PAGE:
2. I hope the LIKE button shows up as ut did not look as though it would. Must be an amazing place to see. I am way too old but like wildlife. Looking forward to more about your exciting trip. Lots, myself included, have suffered those same winter health travails. You are not alone. It is touring gere are niw across the bug pond in US and Canada.

  3. What an amazing experience but hard with your health problems. Do take care of yourself otherwise there won’t be any expeditions. Do hope you are fully recovered now. Talk about suffering for your art!
    Having been housebound all winter myself the urge to get out is overwhelming but for now I will have to be satisfied with seeing all the spring flowers coming up in the garden and be an armchair traveller.
    I personally do think that the best paintings are done on the spot or from preliminary work done on the spot. Well done to you, your spirit of adventure is remarkable as is your superb artwork. Best wishes.

  4. I hope you are preparing another book of these adventures! This is much too short an appetizer! I do share your passion for outdoor, wildlife, climbing mountains – and sliding down them -, but no longer have the guts to go it alone or go it at all, beyond our local hills… So you are right to push the boat while you can.
    I enjoyed your paintings and Jenny’s pastels at Patchings today. Impatient for the Festival to come along.

  5. Well done David, an inspiration to us all , so congratulations all round. Must have been a wonderful climb though. Hope you are recovering well by now.

  6. What a guy! Well done ;not only for realising your dream, but doing so in such style! Cook and 2 porters sounds great, bet Jenny was hoping you would bring them home with you! Beautiful mountain painting. Glad you had a wonderful trip , hope your health remains good ! Love to you both xxxxx

  7. Hope you are feeling better, David! I think you are so brave and adventurous to climb when you are sick with chest ailments. Thank God you are Ok! Overall, I think you achieved your goals.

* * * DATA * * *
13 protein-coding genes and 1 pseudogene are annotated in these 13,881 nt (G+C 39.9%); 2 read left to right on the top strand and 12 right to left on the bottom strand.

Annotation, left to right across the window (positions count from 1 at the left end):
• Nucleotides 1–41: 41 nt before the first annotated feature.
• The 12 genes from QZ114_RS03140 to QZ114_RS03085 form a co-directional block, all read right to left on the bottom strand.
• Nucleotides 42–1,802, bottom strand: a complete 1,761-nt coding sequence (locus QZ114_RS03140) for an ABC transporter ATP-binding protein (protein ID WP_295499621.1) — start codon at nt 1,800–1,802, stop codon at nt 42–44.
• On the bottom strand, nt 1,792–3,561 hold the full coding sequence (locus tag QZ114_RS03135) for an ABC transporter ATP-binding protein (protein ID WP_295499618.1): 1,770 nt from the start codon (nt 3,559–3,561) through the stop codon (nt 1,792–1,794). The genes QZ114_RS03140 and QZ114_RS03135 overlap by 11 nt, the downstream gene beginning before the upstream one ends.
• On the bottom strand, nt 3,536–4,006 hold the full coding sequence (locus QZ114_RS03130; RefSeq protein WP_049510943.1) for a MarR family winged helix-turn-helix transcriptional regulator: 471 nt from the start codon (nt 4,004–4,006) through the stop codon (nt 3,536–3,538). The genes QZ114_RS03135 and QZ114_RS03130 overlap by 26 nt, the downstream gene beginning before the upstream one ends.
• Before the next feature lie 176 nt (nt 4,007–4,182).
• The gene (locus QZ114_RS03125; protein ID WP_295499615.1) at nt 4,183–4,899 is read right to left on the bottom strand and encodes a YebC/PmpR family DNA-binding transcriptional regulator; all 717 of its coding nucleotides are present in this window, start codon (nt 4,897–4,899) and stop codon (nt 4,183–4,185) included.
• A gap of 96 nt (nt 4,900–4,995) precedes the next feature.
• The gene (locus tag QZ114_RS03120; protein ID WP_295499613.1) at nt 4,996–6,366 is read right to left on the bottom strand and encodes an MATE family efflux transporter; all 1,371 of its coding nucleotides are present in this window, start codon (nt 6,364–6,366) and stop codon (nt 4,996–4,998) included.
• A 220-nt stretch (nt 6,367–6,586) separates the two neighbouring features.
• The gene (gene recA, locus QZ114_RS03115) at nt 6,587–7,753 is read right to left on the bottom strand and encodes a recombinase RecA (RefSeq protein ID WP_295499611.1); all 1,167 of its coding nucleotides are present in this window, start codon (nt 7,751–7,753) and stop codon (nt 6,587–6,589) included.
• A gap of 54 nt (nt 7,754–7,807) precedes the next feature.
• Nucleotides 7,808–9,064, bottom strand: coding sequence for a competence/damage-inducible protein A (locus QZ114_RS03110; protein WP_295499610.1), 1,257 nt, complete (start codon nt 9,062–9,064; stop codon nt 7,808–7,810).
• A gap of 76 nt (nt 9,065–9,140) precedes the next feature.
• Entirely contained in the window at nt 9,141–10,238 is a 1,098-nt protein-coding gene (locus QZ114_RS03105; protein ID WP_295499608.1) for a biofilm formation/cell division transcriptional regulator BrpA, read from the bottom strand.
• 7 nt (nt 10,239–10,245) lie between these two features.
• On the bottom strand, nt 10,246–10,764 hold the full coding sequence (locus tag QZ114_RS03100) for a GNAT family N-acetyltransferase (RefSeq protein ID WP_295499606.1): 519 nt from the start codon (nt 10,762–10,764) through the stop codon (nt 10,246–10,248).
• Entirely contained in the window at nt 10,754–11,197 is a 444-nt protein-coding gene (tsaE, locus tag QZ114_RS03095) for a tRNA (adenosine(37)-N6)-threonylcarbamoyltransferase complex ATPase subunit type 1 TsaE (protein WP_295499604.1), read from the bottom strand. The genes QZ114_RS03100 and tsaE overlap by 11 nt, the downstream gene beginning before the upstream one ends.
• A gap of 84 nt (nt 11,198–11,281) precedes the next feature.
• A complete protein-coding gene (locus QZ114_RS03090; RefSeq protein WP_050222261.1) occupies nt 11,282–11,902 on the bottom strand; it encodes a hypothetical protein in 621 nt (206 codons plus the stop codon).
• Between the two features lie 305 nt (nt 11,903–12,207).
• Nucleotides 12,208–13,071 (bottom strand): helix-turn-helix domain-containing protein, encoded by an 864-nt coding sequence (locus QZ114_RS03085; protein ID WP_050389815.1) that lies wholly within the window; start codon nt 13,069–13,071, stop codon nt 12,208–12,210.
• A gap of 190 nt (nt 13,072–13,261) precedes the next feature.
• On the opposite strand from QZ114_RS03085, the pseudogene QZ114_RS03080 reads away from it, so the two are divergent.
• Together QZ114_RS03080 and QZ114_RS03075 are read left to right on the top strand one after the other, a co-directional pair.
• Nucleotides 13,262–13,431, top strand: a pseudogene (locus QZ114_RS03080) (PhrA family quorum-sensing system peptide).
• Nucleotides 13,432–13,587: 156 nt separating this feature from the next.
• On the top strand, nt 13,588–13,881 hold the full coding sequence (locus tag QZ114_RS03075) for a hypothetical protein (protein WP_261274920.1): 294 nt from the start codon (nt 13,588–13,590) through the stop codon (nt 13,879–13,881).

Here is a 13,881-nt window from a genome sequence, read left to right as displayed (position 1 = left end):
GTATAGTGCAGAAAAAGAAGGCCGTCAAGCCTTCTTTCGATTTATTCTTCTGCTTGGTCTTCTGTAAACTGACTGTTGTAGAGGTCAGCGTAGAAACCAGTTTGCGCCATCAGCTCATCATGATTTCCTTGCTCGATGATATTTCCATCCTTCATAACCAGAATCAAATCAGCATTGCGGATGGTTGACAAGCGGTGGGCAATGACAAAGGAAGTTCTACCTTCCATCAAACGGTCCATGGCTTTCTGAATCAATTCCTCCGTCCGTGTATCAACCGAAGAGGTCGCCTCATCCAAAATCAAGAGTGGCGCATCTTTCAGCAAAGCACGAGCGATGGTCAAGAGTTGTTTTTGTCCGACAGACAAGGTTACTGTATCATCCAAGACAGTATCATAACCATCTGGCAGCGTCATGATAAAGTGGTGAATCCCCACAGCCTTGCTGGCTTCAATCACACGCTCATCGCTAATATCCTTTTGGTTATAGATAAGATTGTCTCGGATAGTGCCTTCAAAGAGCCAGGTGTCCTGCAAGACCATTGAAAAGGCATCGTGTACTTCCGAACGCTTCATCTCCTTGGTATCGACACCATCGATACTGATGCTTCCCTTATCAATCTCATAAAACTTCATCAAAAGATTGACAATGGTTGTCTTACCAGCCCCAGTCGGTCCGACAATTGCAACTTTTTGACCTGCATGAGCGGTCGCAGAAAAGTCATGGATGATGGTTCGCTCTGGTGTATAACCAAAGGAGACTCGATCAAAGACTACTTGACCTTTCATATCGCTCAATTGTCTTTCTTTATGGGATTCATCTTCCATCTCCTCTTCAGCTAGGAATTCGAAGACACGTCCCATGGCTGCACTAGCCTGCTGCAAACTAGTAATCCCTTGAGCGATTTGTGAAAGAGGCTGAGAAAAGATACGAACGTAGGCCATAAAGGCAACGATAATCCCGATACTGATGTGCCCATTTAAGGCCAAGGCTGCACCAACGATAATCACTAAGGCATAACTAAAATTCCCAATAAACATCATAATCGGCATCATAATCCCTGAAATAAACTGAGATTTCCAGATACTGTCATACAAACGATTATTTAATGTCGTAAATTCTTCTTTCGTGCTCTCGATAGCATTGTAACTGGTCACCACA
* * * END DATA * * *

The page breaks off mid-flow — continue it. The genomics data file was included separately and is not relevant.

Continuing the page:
8. I’m so inspired by your determination to paint even in the most challenging circumstances. Looking forward to seeing you at Patchings again. Take care and stay well. Your paintings website is among the best things I have ever found on my laptop.

  9. Great David. Moral, get as much done as you possibly can while you are still fit enough. It’s surprising how quickly health restrictions can catch up with you. Think Nigel!!! Your episode with breakfast and the monkey reminds me of a time in the rift valley when with about ten people eating lunch at a large table, a very large male baboon came an up-ended the table. The whole troop then descended on the spoils left on the ground. You don’t argue with something with teeth that large. On another occasion, I left Bev in our hut reading while I went to visit another part of the camp. Unfortunately, I left the door open. Bev thought she heard me come back and thought no more about it until she realised that there was a very large baboon sitting at the table beside her quietly removing all the sugar sachets from the tea making facility…..Never a dull moment. So keep travelling while you can and enjoy every moment, and we all look forward to see more of your travels in described paintings.